Columnist:Epic Ireland, epic experience

Published 12:00 am Thursday, July 21, 2016

DUBLIN, Ireland — Returning here from an 186 mile sojourn to Tralee, which is home to the famous rose festival, it was emotionally reverberating to tour Epic Ireland, a museum which came about, for the most part, by Neville Isdell, the one-time Coca-Cola chairman, and Mervyn Greene, his brother.

That experience led to an introduction to a charming lady by the name of Fiona O’Mahony, who enjoys helping those of Irish descent find out about themselves and their ancestors which is the goal of University of Georgia alumni Ted McMullan and his father, John. They came here knowing that the “original” John McMullan, emigrated to Virginia in about 1760, but wanted to know more about their family. The conclusion is they have come to the right place — Epic Ireland.

Fiona told us about an associate with the same given name, Fiona Fitzsimmons, who was able to trace the ancestry of the actor Tom Cruise back to 1825. If you are Irish and you want to know whether you are a Norman or a Viking descendant, for example, you might be able to find out if you visit Epic Ireland and connect with its affiliate research organizations such as “” and associates like Fiona O’Mahony.

I’ve never been overwhelmed by genealogy, but have been told that my forebears were Scots-Irish. Someday I want to return to Epic Ireland and visit with the Fionas to see if I might be related to Maureen O’Hara, my favorite Irish woman — Maureen O’Hara, the flaming redhead, and John Wayne, whose ancestry was English and Scots-Irish, in a vibrant Western— nothing more classic America than that.

If you want to delve deep in the Irish influence on the U. S — actually the world — you get a stunning glimpse from Epic Ireland which confirms that it would be difficult to find a people who have influenced the world more than the Irish who were about as abused as the American Indians. Under the long term domination of the English, the Irish, who were mostly Catholic, could not own land for example, just one of the many penal laws which makes one wonder why a dominant society can direct such inhumane treatment on others.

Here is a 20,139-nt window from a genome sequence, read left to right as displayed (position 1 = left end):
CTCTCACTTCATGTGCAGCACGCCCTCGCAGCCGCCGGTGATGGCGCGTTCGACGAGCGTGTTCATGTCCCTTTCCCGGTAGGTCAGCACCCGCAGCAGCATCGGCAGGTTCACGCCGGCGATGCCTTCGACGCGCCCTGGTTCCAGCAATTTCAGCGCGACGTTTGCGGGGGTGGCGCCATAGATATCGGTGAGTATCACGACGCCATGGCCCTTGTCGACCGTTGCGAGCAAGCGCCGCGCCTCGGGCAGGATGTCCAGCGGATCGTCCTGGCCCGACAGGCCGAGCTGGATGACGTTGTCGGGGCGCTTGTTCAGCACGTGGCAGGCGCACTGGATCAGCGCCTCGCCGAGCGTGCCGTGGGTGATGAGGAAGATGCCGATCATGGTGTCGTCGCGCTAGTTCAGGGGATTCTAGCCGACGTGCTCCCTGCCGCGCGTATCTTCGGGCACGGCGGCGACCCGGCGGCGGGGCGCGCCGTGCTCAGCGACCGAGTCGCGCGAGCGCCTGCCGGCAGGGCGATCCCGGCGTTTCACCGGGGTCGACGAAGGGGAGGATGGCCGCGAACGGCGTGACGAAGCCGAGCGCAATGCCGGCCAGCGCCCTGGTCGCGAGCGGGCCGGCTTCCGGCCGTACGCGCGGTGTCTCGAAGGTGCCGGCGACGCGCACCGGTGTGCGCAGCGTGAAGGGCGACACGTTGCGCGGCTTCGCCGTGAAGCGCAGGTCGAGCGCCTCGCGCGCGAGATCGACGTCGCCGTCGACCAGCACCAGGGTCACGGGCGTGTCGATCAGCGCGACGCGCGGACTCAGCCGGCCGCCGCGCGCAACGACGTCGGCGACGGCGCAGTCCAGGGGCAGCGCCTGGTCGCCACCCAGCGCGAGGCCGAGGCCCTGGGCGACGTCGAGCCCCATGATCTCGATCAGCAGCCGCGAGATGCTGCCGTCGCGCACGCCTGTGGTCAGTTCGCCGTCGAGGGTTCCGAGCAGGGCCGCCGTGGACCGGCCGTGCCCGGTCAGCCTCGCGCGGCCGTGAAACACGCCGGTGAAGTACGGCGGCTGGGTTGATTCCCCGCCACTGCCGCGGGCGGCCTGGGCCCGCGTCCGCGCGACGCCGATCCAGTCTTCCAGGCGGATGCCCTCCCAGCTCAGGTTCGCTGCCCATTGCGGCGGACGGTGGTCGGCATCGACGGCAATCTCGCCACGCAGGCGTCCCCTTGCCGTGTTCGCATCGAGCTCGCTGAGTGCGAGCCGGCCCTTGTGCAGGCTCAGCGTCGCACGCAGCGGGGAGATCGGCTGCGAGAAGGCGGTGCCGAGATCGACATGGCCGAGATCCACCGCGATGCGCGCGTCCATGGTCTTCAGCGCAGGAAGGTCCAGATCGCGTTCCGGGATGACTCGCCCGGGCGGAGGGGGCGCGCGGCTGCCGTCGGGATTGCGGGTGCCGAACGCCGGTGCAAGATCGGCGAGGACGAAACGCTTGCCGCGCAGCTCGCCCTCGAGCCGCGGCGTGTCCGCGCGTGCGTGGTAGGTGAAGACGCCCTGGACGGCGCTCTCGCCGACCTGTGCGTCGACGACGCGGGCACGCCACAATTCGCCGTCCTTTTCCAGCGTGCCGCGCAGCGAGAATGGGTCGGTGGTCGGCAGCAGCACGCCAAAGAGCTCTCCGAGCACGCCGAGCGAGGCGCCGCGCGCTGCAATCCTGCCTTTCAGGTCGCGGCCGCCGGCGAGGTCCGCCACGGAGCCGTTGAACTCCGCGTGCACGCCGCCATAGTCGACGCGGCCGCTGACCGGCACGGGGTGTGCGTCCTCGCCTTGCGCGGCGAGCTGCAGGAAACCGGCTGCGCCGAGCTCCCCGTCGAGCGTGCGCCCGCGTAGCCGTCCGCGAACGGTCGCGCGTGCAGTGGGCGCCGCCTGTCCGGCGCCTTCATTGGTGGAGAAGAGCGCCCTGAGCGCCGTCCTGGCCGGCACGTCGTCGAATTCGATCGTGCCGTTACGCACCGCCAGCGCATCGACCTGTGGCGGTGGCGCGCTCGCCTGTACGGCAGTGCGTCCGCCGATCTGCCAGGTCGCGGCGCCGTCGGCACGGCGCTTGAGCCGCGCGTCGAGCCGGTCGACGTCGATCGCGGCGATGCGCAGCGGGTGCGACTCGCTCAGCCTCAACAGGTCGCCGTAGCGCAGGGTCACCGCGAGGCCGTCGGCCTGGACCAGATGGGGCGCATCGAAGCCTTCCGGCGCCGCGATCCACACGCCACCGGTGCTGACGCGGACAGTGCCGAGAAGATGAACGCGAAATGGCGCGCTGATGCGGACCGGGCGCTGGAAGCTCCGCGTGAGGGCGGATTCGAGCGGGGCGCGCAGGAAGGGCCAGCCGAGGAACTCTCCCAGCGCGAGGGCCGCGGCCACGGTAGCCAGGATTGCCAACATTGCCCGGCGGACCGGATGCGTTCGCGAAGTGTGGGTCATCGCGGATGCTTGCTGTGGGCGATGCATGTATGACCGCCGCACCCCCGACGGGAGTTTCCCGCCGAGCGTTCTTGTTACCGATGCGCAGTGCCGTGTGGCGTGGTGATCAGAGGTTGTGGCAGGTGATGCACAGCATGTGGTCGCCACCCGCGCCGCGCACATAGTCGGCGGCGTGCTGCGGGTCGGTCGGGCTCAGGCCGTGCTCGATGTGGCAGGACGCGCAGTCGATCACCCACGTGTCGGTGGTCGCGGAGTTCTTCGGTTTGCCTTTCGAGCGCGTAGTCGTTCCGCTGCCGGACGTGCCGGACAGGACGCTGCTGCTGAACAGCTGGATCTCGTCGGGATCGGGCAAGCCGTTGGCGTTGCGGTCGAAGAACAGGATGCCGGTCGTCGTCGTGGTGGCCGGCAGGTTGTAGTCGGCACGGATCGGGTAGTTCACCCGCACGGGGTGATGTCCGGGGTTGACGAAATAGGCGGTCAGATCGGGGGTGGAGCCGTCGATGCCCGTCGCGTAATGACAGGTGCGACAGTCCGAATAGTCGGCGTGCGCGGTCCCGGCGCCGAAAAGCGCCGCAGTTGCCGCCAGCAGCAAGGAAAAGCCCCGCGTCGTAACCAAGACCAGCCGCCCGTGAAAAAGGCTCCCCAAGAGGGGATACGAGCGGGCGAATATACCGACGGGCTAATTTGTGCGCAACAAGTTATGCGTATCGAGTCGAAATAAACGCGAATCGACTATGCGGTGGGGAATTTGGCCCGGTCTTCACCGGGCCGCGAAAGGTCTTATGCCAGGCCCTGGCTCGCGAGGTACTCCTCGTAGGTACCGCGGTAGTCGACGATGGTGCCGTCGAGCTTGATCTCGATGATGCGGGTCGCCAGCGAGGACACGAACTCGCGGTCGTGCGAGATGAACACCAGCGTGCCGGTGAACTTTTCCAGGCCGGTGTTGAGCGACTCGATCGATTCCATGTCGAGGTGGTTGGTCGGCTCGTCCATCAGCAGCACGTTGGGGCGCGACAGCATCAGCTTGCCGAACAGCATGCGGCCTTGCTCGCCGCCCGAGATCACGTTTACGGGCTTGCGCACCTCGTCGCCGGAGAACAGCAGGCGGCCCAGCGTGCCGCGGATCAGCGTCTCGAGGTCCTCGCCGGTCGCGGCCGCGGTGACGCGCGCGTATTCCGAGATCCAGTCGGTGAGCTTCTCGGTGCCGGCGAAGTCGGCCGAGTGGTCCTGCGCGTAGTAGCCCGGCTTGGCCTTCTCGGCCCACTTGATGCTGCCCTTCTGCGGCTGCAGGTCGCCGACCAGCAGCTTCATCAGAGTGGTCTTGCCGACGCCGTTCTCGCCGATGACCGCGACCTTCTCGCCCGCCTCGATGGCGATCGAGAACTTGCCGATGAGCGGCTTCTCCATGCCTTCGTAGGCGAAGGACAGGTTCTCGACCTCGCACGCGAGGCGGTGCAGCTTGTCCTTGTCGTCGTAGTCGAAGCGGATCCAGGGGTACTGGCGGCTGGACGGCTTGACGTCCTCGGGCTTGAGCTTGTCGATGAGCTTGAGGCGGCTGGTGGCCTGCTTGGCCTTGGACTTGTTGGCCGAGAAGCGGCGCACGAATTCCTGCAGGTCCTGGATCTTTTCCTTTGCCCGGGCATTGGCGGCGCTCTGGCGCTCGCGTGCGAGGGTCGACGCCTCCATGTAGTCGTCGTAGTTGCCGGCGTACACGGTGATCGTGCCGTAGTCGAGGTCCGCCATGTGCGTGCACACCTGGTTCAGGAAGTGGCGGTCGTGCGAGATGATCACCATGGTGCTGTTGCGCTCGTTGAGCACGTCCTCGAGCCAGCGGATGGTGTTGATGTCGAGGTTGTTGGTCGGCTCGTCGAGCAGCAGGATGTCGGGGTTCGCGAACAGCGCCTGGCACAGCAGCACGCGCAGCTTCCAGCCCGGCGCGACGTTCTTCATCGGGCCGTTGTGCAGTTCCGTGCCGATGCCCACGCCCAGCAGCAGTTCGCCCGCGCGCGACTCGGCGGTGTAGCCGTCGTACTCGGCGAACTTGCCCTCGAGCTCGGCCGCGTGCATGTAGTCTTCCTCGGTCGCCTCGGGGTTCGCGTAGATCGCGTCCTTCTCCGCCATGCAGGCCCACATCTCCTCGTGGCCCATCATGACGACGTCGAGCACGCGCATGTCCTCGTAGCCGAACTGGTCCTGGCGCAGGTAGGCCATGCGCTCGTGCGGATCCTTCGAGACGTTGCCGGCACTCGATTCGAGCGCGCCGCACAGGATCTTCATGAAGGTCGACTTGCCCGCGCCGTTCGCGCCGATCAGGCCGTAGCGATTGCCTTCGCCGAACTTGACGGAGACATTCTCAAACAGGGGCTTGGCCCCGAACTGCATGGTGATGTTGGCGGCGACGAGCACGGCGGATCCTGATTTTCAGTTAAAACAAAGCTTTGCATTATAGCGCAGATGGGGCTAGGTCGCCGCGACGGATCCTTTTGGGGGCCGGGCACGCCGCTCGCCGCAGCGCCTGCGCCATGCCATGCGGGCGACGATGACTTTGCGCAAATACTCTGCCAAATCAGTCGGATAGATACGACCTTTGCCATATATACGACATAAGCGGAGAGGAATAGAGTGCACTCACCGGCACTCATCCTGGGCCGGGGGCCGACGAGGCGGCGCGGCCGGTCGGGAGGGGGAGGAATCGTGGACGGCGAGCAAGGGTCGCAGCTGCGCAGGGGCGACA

I remember a dinner one evening here, years ago, with a writer, David Guiney, who was wont to espouse the continuing regret of the English rule. The eternal curse of the Irish, he noted, was to “put bandy legs on the Queen.”

Considering the Civil War and its aftermath, you become aware that it was always a source of emotional pride to castigate those who were born or lived above the Mason-Dixon line. “Forget hell,” the colorful Confederate cartoon, does not reflect the deep sensitivities that the Irish have had for the English for years.

Those deep rooted discriminations, however, led to an Irish exodus that had a positive influence on the world, albeit tragic in that things were considered so bad in Ireland that emigration was the best option. Yet many of those who left their homeland only transferred their downside at home to a similar one abroad.

At least, in the New World, they were free to worship as they pleased and they could own land and property, provided they could afford it. Out of those troubles and strife grew a legion of accomplished men and women, who helped America, among other nations, become truly great. Times were not great with their courageous venture, but they were not starving and faced no unconscionable penal laws.

Of course, most everyone is familiar with the mass exodus brought about by the potato famine, owing principally to a blight, in 1845. Ireland over a period of time lost about half of its population. The Irish Diaspora had an influence on culture worldwide— especially food, music and literature. Just as the potato blight left its mark on Ireland, the Irish have left their mark on the world.

There’s crooner Bing Crosby, actress Grace Kelly, George Cohan, the Broadway icon. John Fitzgerald Kennedy; Robert Fulton, the inventor; and James Hoban, who designed the White House. George Bernard Shaw, the only person to win a Nobel Prize and an Academy Award. Mike “King” Kelly, baseball’s first superstar and Jack Norworth, who wrote, “Take Me Out to the Ball Game.” The writer, James Joyce. Pysician Sir Hans Sloane whose extensive collections led to the founding of the British Museum and whose recipe led to the origination of chocolate. And whomever it was that invented soda bread.

Boxers, singers, dancers, poets, actors and writers. Then there was also Billy the Kid and Catherine O’Leary. You know the impact Catherine and her cow had on Chicago.

And, of course, what could be more fun that the Irish tradition of St. Patrick’s day. Here’s to the Irish and emigration as sad as it was for so many.

Epic Ireland is an epic experience.

Loran Smith

Syndicated columnist

Loran Smith is an athletic administrator at the University of Georgia.